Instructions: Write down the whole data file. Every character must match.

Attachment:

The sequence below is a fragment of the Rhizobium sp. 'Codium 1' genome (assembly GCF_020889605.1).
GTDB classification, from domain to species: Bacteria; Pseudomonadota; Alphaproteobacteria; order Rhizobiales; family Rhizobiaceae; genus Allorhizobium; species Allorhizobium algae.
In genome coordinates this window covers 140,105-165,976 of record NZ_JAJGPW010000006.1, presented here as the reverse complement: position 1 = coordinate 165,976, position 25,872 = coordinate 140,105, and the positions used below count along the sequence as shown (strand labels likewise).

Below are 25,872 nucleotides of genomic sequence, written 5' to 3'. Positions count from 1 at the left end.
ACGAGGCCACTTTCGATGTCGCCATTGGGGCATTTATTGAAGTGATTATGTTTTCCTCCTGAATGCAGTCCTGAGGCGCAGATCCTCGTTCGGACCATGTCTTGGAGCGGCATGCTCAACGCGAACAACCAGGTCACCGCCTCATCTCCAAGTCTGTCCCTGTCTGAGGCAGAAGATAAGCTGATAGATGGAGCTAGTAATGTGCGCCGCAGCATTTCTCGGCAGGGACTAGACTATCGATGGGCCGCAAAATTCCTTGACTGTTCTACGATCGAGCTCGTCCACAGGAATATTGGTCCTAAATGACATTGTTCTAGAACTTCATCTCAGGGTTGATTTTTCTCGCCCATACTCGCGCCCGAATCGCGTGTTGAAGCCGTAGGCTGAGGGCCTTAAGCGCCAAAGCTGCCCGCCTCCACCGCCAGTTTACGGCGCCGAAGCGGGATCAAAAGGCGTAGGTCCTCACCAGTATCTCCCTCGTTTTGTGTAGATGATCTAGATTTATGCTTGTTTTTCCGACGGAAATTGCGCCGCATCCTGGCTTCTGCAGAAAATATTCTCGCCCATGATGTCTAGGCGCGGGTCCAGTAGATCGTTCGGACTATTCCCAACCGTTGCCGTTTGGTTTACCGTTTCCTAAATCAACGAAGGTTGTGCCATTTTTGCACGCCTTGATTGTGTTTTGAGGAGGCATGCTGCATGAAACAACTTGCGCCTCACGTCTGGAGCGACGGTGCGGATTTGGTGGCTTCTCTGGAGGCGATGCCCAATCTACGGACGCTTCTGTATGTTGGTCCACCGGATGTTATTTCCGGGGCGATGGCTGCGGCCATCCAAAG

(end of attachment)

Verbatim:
The sequence below is a fragment of the Rhizobium sp. 'Codium 1' genome (assembly GCF_020889605.1).
GTDB classification, from domain to species: Bacteria; Pseudomonadota; Alphaproteobacteria; order Rhizobiales; family Rhizobiaceae; genus Allorhizobium; species Allorhizobium algae.
In genome coordinates this window covers 140,105-165,976 of record NZ_JAJGPW010000006.1, presented here as the reverse complement: position 1 = coordinate 165,976, position 25,872 = coordinate 140,105, and the positions used below count along the sequence as shown (strand labels likewise).

Below are 25,872 nucleotides of genomic sequence, written 5' to 3'. Positions count from 1 at the left end.
ACGAGGCCACTTTCGATGTCGCCATTGGGGCATTTATTGAAGTGATTATGTTTTCCTCCTGAATGCAGTCCTGAGGCGCAGATCCTCGTTCGGACCATGTCTTGGAGCGGCATGCTCAACGCGAACAACCAGGTCACCGCCTCATCTCCAAGTCTGTCCCTGTCTGAGGCAGAAGATAAGCTGATAGATGGAGCTAGTAATGTGCGCCGCAGCATTTCTCGGCAGGGACTAGACTATCGATGGGCCGCAAAATTCCTTGACTGTTCTACGATCGAGCTCGTCCACAGGAATATTGGTCCTAAATGACATTGTTCTAGAACTTCATCTCAGGGTTGATTTTTCTCGCCCATACTCGCGCCCGAATCGCGTGTTGAAGCCGTAGGCTGAGGGCCTTAAGCGCCAAAGCTGCCCGCCTCCACCGCCAGTTTACGGCGCCGAAGCGGGATCAAAAGGCGTAGGTCCTCACCAGTATCTCCCTCGTTTTGTGTAGATGATCTAGATTTATGCTTGTTTTTCCGACGGAAATTGCGCCGCATCCTGGCTTCTGCAGAAAATATTCTCGCCCATGATGTCTAGGCGCGGGTCCAGTAGATCGTTCGGACTATTCCCAACCGTTGCCGTTTGGTTTACCGTTTCCTAAATCAACGAAGGTTGTGCCATTTTTGCACGCCTTGATTGTGTTTTGAGGAGGCATGCTGCATGAAACAACTTGCGCCTCACGTCTGGAGCGACGGTGCGGATTTGGTGGCTTCTCTGGAGGCGATGCCCAATCTACGGACGCTTCTGTATGTTGGTCCACCGGATGTTATTTCCGGGGCGATGGCTGCGGCCATCCAAAG